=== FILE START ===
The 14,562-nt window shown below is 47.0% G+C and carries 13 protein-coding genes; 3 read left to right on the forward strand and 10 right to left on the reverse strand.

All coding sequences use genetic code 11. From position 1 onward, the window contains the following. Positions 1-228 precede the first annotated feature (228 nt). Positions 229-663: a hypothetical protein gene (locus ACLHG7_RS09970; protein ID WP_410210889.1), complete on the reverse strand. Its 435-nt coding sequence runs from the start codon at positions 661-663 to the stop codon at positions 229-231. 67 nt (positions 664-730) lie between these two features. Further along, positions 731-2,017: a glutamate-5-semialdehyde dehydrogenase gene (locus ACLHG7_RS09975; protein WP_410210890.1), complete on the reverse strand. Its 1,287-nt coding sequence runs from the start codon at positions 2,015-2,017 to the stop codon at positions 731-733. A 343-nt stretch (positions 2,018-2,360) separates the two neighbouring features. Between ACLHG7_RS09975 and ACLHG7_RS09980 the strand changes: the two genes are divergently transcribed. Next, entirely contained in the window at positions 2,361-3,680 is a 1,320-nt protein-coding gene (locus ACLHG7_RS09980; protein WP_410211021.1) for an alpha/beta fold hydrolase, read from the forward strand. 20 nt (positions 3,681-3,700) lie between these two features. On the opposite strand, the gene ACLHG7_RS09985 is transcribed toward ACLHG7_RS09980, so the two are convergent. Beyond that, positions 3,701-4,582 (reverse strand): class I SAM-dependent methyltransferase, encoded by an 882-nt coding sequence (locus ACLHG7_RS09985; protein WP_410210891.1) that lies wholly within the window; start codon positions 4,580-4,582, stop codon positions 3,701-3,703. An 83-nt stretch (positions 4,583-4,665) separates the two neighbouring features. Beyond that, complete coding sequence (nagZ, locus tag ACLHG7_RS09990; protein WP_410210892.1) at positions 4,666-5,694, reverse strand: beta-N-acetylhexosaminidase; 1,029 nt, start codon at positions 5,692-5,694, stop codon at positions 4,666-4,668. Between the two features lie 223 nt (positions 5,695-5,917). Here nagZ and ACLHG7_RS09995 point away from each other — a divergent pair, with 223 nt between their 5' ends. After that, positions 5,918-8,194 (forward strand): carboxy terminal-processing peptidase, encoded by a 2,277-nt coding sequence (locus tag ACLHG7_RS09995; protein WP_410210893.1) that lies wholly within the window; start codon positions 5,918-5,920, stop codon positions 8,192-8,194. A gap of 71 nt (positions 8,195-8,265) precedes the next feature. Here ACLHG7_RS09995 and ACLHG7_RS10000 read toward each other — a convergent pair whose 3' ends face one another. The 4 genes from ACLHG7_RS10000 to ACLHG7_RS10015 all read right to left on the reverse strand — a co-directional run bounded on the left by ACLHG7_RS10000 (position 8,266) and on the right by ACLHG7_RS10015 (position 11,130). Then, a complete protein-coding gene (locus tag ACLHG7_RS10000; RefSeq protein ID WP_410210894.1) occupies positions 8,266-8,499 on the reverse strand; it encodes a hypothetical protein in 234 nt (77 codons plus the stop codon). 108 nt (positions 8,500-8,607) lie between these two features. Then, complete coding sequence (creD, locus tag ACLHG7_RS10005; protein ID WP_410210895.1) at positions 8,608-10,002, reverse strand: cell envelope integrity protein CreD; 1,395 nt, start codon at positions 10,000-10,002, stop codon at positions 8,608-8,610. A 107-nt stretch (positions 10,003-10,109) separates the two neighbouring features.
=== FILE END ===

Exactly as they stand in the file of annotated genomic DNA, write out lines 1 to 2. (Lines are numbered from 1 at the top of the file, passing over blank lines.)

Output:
The 14,562-nt window shown below is 47.0% G+C and carries 13 protein-coding genes; 3 read left to right on the forward strand and 10 right to left on the reverse strand.

All coding sequences use genetic code 11. From position 1 onward, the window contains the following. Positions 1-228 precede the first annotated feature (228 nt). Positions 229-663: a hypothetical protein gene (locus ACLHG7_RS09970; protein ID WP_410210889.1), complete on the reverse strand. Its 435-nt coding sequence runs from the start codon at positions 661-663 to the stop codon at positions 229-231. 67 nt (positions 664-730) lie between these two features. Further along, positions 731-2,017: a glutamate-5-semialdehyde dehydrogenase gene (locus ACLHG7_RS09975; protein WP_410210890.1), complete on the reverse strand. Its 1,287-nt coding sequence runs from the start codon at positions 2,015-2,017 to the stop codon at positions 731-733. A 343-nt stretch (positions 2,018-2,360) separates the two neighbouring features. Between ACLHG7_RS09975 and ACLHG7_RS09980 the strand changes: the two genes are divergently transcribed. Next, entirely contained in the window at positions 2,361-3,680 is a 1,320-nt protein-coding gene (locus ACLHG7_RS09980; protein WP_410211021.1) for an alpha/beta fold hydrolase, read from the forward strand. 20 nt (positions 3,681-3,700) lie between these two features. On the opposite strand, the gene ACLHG7_RS09985 is transcribed toward ACLHG7_RS09980, so the two are convergent. Beyond that, positions 3,701-4,582 (reverse strand): class I SAM-dependent methyltransferase, encoded by an 882-nt coding sequence (locus ACLHG7_RS09985; protein WP_410210891.1) that lies wholly within the window; start codon positions 4,580-4,582, stop codon positions 3,701-3,703. An 83-nt stretch (positions 4,583-4,665) separates the two neighbouring features. Beyond that, complete coding sequence (nagZ, locus tag ACLHG7_RS09990; protein WP_410210892.1) at positions 4,666-5,694, reverse strand: beta-N-acetylhexosaminidase; 1,029 nt, start codon at positions 5,692-5,694, stop codon at positions 4,666-4,668. Between the two features lie 223 nt (positions 5,695-5,917). Here nagZ and ACLHG7_RS09995 point away from each other — a divergent pair, with 223 nt between their 5' ends. After that, positions 5,918-8,194 (forward strand): carboxy terminal-processing peptidase, encoded by a 2,277-nt coding sequence (locus tag ACLHG7_RS09995; protein WP_410210893.1) that lies wholly within the window; start codon positions 5,918-5,920, stop codon positions 8,192-8,194. A gap of 71 nt (positions 8,195-8,265) precedes the next feature. Here ACLHG7_RS09995 and ACLHG7_RS10000 read toward each other — a convergent pair whose 3' ends face one another. The 4 genes from ACLHG7_RS10000 to ACLHG7_RS10015 all read right to left on the reverse strand — a co-directional run bounded on the left by ACLHG7_RS10000 (position 8,266) and on the right by ACLHG7_RS10015 (position 11,130). Then, a complete protein-coding gene (locus tag ACLHG7_RS10000; RefSeq protein ID WP_410210894.1) occupies positions 8,266-8,499 on the reverse strand; it encodes a hypothetical protein in 234 nt (77 codons plus the stop codon). 108 nt (positions 8,500-8,607) lie between these two features. Then, complete coding sequence (creD, locus tag ACLHG7_RS10005; protein ID WP_410210895.1) at positions 8,608-10,002, reverse strand: cell envelope integrity protein CreD; 1,395 nt, start codon at positions 10,000-10,002, stop codon at positions 8,608-8,610. A 107-nt stretch (positions 10,003-10,109) separates the two neighbouring features.